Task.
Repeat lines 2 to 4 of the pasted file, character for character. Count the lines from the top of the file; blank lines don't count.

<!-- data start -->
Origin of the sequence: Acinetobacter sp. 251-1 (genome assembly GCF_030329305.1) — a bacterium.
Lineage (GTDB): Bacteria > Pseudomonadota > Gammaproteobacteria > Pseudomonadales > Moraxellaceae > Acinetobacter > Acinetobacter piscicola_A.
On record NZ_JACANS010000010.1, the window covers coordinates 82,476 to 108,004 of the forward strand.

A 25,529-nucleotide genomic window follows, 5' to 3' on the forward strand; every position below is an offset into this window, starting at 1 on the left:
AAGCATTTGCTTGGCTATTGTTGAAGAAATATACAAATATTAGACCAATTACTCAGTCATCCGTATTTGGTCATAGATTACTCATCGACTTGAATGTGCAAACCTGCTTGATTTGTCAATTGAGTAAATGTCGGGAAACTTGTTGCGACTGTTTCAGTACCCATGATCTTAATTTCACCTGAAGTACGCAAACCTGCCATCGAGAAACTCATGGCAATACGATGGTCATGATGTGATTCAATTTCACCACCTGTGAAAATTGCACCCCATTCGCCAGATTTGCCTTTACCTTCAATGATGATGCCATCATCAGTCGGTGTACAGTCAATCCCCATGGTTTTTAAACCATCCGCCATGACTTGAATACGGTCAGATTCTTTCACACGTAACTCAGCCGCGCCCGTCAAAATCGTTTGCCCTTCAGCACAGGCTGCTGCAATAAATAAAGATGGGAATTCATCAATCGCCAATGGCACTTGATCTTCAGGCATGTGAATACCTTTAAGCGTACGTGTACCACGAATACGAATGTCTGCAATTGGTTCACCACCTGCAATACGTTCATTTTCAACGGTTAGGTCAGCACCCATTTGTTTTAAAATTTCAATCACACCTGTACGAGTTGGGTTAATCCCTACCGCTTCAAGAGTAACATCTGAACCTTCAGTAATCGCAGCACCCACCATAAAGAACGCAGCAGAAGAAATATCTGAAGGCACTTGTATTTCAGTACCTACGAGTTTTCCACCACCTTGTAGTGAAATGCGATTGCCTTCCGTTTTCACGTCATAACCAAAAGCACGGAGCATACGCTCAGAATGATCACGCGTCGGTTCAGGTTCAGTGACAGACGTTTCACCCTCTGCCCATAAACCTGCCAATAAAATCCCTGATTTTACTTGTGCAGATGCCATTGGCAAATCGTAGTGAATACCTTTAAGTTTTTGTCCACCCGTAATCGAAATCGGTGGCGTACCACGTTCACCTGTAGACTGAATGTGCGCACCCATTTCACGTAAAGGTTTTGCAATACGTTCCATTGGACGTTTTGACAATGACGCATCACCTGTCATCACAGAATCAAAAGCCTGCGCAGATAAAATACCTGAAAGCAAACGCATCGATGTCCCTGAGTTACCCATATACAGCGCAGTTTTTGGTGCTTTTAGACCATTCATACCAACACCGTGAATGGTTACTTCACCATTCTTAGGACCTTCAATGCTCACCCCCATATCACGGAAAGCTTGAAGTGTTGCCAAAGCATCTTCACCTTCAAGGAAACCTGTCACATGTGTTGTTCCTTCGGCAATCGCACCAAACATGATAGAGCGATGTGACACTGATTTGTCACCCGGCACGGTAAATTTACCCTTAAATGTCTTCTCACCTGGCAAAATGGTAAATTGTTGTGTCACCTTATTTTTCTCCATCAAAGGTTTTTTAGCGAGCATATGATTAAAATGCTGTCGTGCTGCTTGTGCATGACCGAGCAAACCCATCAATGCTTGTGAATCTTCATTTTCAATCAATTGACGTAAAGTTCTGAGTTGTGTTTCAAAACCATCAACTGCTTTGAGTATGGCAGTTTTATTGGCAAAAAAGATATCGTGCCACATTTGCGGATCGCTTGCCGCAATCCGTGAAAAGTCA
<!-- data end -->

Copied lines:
Lineage (GTDB): Bacteria > Pseudomonadota > Gammaproteobacteria > Pseudomonadales > Moraxellaceae > Acinetobacter > Acinetobacter piscicola_A.
On record NZ_JACANS010000010.1, the window covers coordinates 82,476 to 108,004 of the forward strand.

A 25,529-nucleotide genomic window follows, 5' to 3' on the forward strand; every position below is an offset into this window, starting at 1 on the left: